But the work didn’t end once Vaughn and his husband boarded their flight from Los Angeles to Delhi. When their flight from Delhi to Agra to see the Taj Mahal was canceled, Rubin came to the rescue. “They would have been on the phone for the next several hours trying to sort out what to do,” he said.
Instead, they went sightseeing while Rubin’s local contacts did the sorting. By the time the couple returned to their hotel, their bags had been packed and loaded into a car, and a driver whisked them off to Agra.
The irony, Vaughn said, is that Rubin had initially tried to get them to drive to Agra rather than fly, but they hadn’t taken his advice. “Ultimately, he was right,” said Vaughn, a public-affairs consultant. “Seeing a camel going through a toll booth on a highway is not something you get to see while you’re flying.”
For years, it looked as though the travel agent had gone the way of the milkman. As online booking sites such as Orbitz, Expedia, Travelocity and others soared in popularity, travel agents became the butt of jokes. A scene from a “30 Rock” episode this season said it all. Desperate at the prospect of losing her writing job, Liz Lemon is invited to live in a subway tunnel with people whose occupations have become irrelevant: an American auto worker, a rock band saxophonist, the CEO of Friendster — and a travel agent.
But the travel agent has been given a reprieve. That’s because many vacations have become as hard to plan as the name of last year’s traveler-stranding Icelandic volcano was to pronounce. Natural disasters cause flight cancellations. Revolutions put tourist destinations off-limits. Airlines and rental car agencies confound with ever-increasing fees. And the Internet spews so much information that it manages to hurt consumers as much as it helps them.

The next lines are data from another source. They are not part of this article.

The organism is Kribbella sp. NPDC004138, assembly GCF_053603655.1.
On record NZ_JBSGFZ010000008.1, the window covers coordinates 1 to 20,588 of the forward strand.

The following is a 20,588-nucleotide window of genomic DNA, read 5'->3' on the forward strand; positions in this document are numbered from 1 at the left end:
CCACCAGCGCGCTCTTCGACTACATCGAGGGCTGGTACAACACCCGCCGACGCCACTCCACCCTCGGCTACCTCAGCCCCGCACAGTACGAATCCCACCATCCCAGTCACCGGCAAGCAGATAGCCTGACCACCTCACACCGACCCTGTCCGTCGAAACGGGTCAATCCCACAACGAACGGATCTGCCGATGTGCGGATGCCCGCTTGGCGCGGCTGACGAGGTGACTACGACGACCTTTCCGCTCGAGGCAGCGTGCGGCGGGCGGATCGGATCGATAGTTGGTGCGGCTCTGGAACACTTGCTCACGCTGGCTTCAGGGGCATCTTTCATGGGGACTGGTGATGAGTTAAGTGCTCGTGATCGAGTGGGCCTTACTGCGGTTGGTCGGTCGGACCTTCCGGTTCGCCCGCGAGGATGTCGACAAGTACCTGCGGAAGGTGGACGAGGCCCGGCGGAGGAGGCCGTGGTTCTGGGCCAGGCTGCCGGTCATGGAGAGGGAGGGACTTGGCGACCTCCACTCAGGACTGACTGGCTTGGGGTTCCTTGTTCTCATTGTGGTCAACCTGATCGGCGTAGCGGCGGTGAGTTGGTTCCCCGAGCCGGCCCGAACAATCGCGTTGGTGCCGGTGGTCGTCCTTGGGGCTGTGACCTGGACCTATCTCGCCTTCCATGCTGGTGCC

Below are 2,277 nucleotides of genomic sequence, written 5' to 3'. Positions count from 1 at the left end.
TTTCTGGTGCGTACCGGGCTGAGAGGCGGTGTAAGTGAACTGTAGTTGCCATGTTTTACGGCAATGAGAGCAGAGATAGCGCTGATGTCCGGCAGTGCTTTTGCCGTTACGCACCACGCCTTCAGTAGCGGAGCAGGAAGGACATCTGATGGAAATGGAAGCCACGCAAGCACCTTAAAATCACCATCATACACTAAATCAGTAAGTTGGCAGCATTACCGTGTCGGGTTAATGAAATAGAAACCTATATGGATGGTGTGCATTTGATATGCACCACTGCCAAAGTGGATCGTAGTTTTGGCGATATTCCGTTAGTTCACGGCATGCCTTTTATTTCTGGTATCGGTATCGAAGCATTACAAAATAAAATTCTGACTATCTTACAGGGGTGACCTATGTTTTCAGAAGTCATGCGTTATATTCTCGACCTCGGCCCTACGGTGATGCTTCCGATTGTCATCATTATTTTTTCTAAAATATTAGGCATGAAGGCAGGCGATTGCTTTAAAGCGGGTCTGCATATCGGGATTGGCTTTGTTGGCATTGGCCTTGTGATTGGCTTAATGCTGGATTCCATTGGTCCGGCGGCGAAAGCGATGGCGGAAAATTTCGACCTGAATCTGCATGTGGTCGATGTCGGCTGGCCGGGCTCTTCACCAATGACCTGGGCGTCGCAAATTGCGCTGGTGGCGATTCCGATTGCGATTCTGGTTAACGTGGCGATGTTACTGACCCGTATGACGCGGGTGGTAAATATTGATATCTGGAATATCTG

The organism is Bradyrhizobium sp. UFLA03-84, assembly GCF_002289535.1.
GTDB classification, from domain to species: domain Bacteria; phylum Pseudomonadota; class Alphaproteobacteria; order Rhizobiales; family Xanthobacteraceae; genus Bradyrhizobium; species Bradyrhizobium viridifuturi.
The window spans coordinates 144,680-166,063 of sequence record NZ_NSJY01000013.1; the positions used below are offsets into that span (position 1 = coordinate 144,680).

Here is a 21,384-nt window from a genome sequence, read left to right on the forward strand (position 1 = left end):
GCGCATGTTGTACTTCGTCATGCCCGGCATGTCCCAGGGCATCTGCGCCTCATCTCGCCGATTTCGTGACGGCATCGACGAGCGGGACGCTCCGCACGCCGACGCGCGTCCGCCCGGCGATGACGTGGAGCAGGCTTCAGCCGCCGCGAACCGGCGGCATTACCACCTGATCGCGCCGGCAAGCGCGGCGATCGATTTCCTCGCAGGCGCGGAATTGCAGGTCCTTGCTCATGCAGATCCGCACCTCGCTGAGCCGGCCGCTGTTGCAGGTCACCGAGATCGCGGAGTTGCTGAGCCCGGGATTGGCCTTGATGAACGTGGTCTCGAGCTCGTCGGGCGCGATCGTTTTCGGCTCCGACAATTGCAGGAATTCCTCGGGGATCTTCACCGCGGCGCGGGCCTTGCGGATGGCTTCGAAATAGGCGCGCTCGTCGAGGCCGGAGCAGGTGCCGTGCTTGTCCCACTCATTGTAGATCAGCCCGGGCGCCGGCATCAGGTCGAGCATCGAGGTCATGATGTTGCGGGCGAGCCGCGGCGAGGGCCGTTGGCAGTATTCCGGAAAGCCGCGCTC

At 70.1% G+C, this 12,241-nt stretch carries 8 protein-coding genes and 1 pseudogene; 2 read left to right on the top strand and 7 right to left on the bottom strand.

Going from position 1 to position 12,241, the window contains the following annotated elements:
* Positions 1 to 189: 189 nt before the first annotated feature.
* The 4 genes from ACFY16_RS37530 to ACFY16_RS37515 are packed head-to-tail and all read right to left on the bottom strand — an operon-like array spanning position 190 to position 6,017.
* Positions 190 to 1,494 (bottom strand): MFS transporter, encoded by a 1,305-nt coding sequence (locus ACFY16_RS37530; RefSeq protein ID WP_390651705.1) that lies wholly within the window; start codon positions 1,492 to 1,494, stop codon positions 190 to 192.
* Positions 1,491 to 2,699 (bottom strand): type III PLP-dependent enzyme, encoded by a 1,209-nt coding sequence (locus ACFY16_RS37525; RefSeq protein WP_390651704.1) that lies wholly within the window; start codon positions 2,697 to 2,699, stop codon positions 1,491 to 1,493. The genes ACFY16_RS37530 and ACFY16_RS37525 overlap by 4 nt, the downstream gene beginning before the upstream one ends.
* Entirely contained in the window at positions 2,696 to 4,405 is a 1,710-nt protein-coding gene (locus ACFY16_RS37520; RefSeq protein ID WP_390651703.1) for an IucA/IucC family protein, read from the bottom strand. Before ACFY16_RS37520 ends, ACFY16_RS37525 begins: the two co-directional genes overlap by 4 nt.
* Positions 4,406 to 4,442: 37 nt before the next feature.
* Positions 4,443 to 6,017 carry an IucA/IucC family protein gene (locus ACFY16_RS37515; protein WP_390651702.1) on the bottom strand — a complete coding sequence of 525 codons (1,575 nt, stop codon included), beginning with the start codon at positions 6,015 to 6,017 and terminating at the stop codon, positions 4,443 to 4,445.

Travelers are starting to need vacations from planning their vacations.
“Not only are customers confused and frustrated by new airline fees and events, but they are bombarded by social media,” said John Clifford, president of the luxury travel consultancy InternationalTravelManagement.com. “Everyone is trying to tell you where you should stay, where you should eat, what you should do.”
A study by Forrester Research found that the number of leisure travelers who enjoyed using the Web to plan and book their vacations dropped from 53 percent in 2007 to 47 percent in 2010. And in an American Society of Travel Agents (ASTA) survey, 44 percent of agents said that they had more clients in 2010 than they’d had the previous year, with the strongest rebound in rail and hotel reservations.
Travelers “don’t have hours to spend on research to compare multiple flights, multiple cruises, multiple packages,” said Henry Harteveldt, a travel industry analyst at Forrester Research. “It’s not unlike doing your taxes. Depending on who you are, what your priorities are, there are some people who will choose to do it themselves or to use a professional.”